Denver restaurants scramble to expand outdoor dining

Coronavirus

DENVER (KDVR) — With less than 48 hours’ notice, Denver restaurant owners are working around the clock to make sure they’re ready to open their doors to customers Wednesday. But with an emphasis on outdoor dining, the bigger race is applying for and preparing space to expand seating outside.

“Astroturf with standup umbrellas and 10-by-10 tents,” said Blake Street Tavern owner Chris Fusilier as he stood over his parking lot that flanks the restaurant, describing his vision for the space.

Fusilier is one of 384 business owners that have applied for a variance to expand outdoor dining in Denver through the temporary outdoor expansions process.

Blake Street Tavern can hold up to 900 people, between separate rooms that wind through the building, but is capped at 50 people dining in under current state guidelines. Fusilier has set up his patio out back to hold 45 people, and hopes to get room for 70 more in the parking lot area he’s applying to expand. Under state guidelines, there is no cap for outdoor dinning. 

“Normally being so big doesn’t help us, unless there’s a big sporting event, but for us now, being big is really playing to our advantage,” Fusilier said.

Just down the street, Chris Rippe with Bierstadt Lagerhaus got good news: he’ll be one of the first businesses to be approved for expanding dining outdoors. He’s converting his parking lot in front of the brewery into dining.

“This is the only way to get even close to numbers that sustain a rent payment for a building that large,” Rippe said. “Turning a parking lot into somewhere that somebody actually wants to sit and have a meal and a beer is hard when it’s just a slab of asphalt.”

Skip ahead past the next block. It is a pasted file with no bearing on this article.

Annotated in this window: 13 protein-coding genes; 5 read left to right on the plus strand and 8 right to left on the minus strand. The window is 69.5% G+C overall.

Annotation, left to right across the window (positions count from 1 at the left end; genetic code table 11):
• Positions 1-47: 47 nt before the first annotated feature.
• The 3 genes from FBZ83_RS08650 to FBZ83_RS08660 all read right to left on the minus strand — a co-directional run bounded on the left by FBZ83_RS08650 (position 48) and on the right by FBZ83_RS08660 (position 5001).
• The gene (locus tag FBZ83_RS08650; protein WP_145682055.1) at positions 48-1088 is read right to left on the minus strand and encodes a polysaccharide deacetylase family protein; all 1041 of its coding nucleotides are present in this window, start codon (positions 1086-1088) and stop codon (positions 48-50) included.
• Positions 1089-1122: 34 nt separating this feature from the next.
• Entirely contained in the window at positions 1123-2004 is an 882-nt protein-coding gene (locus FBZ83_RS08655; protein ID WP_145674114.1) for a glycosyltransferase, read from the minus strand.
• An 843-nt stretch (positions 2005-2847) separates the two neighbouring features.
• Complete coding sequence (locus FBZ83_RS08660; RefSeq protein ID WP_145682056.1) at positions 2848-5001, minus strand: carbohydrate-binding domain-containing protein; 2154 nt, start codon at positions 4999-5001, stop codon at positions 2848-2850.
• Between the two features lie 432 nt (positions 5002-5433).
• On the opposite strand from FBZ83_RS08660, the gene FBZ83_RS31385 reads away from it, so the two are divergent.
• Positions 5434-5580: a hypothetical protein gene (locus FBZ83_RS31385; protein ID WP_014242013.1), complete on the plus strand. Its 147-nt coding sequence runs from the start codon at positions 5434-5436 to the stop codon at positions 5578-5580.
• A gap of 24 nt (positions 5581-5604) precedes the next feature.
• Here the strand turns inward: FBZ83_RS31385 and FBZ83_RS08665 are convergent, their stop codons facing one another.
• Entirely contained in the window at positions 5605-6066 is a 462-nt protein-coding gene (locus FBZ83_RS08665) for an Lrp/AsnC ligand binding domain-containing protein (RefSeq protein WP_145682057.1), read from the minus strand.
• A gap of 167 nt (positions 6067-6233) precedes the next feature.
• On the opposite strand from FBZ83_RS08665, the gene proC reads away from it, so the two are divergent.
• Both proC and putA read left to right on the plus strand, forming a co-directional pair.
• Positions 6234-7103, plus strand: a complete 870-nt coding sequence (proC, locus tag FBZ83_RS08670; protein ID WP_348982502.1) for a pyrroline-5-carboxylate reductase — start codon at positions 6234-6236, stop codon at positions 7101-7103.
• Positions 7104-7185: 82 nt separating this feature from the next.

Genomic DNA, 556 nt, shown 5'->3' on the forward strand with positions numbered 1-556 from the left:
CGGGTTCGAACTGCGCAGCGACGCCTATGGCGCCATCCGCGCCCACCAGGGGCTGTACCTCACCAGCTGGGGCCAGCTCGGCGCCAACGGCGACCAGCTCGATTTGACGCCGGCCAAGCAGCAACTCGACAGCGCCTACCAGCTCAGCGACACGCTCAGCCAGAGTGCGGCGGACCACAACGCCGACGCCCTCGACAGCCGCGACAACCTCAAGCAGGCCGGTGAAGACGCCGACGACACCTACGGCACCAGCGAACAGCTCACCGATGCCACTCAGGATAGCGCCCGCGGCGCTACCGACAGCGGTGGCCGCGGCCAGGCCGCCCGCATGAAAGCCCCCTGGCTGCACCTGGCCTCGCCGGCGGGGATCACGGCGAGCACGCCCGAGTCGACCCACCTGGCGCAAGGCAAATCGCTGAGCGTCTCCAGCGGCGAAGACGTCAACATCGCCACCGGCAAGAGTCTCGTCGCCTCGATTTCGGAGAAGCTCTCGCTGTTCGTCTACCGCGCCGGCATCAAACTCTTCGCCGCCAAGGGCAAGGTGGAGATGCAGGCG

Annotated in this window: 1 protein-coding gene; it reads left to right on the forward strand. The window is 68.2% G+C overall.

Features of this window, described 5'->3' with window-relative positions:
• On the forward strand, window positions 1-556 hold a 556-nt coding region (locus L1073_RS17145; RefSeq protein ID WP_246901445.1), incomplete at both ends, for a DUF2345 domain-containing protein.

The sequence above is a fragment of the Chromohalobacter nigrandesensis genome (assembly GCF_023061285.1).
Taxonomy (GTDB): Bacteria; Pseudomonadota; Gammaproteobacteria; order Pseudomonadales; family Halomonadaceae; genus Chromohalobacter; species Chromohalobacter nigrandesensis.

Now it’s a race for finding tents, tables and chairs at an affordable price, for businesses that are already strapped for cash. Rippe says businesses should keep in mind how hot asphalt gets in the dead of summer, as they’ll need to find a way to make customers comfortable.

But not every businesses has the advantage of a large parking lot, ripe for social distancing tables.

“We’re a narrow, long restaurant. We might at best have five of our 15 tables and no bar seating if we open up in-house dining,” said Elliot Strathmann, the owner of Spuntino, an Italian restaurant in the Highlands.

The restaurant has a capacity of 65, and Strathmann says they won’t open indoor dining until they can expand outdoors. A small parking lot flanks the side of Spuntino with less than a dozen spaces.

“There’s no reasonable sidewalk space, we can’t expand to the street,” Strathmann said. “We don’t have the other options other restaurants might have.”

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